The only surprising thing about that encyclical was that Pope Paul VI failed to mention the acceptance of sodomy in section 17 when he correctly prophesied a number of negative effects following the widespread acceptance of marital contraception.

I also share your frustration with the bishops as a whole.  You criticize them for supporting Humanae Vitae; my criticism is that as a whole they do not take it seriously enough and certainly do not do enough to provide the right kind of support, both practical and theological.

I appreciate your personal situation perhaps more than you might have guessed before sending me your letter.  I recall a young mother of a relatively large family.  She was only 30 and had obvious varicose veins.  She wondered what they could do about birth spacing and/or limitation.  At that point, I didn’t know much about natural family planning, only that our landlord had told me that he and his wife had practiced the OK (Ogino Knaus) method with 100% success during their fertile years in the Thirties, having only three children.  But I didn’t know about the calendar-temperature system that was highly effective but rarely known.  I mumbled something about calendar rhythm but was unable to provide practical help.

Where we separate in our thinking has to do with matters of truth and practical help.  For me, the big question about Humanae Vitae when it was issued was, “Is it true?” That leads to questions about why we should believe it is true.  In turn, that leads to questions about the credibility of the arguments of those who argued for the acceptance of marital contraception.  I read those arguments, and they have nothing to do with Christian discipleship.  They are essentially utilitarian.  The so-called Majority Report certainly can’t say NO to sodomy.  In fact, as I read their report, I thought Pope Paul VI should have taken about one week to digest it, then waited one more week to cool down, and then he should have announced to the world that the reasoning of the pro-contraceptive side in accepting contraception also logically accepted any other sort of sexual union that was a matter of mutual consent.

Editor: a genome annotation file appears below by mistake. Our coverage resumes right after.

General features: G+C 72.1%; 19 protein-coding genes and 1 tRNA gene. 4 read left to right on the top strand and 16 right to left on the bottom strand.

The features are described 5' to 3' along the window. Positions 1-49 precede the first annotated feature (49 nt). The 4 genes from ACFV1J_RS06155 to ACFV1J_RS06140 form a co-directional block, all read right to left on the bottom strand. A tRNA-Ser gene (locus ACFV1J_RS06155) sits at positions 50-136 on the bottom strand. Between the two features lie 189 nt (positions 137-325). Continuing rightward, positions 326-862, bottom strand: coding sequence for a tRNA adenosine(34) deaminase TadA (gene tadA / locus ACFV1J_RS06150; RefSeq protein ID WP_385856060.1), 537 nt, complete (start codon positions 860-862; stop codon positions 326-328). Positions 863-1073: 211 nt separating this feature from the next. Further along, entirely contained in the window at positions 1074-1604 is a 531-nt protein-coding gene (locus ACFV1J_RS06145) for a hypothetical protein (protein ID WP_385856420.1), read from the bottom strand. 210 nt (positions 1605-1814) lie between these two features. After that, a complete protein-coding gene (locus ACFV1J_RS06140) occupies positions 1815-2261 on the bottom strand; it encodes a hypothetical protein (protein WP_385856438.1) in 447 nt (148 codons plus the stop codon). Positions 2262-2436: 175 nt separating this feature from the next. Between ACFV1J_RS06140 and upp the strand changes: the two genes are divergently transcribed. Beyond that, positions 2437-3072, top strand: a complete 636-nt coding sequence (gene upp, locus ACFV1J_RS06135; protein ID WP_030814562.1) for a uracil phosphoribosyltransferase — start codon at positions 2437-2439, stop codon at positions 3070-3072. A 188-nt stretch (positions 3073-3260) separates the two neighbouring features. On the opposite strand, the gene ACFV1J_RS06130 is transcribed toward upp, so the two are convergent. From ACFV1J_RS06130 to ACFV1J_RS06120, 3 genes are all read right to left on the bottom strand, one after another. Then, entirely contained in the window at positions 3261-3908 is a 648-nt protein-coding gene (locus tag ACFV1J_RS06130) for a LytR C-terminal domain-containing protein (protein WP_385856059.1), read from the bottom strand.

John Kippley’s letter continues next week.  Thanks for reading and please come back.

Catholic Nursing Mothers League: Breastfeeding Support

January 1st, 2017

The Catholic Nursing Mothers League is a much needed ministry nowadays when careers are often glorified as more important than motherhood, and formula feeding is sometimes seen as equivalent to breastfeeding.  Because society sends mixed messages and even family members are sometimes not as supportive as they should be, nursing moms need a place to go for support.  One way to meet this need is to have smaller support groups within a faith community; that is why the Catholic Nursing Mothers League (CNML) exists.

The CNML ministry provides emotional and spiritual support and good breastfeeding resources and information to nursing moms within the context of the Catholic faith.  The especially nice part of a CNML meeting is that prayer is not only allowed but encouraged.  Also, natural family planning, sacramental preparation for children, and spiritual growth for moms among others are regular topics of discussion.  Although many secular breastfeeding support groups give great breastfeeding information, prayer and faith related topics are often taboo, and also many immoral topics are readily discussed nonchalantly.  The currently 15 and growing number of Catholic Nursing Mother League groups around the country not only provide trustworthy breastfeeding information, but they also help Catholic moms grow in their faith – a winning combination!

Any interested  mother  who wants to start a CNML chapter in her parish, can contact CMNL or get more information via the CNML’s email,  catholicbreastfeeding@yahoo.com.

Sheila Kippley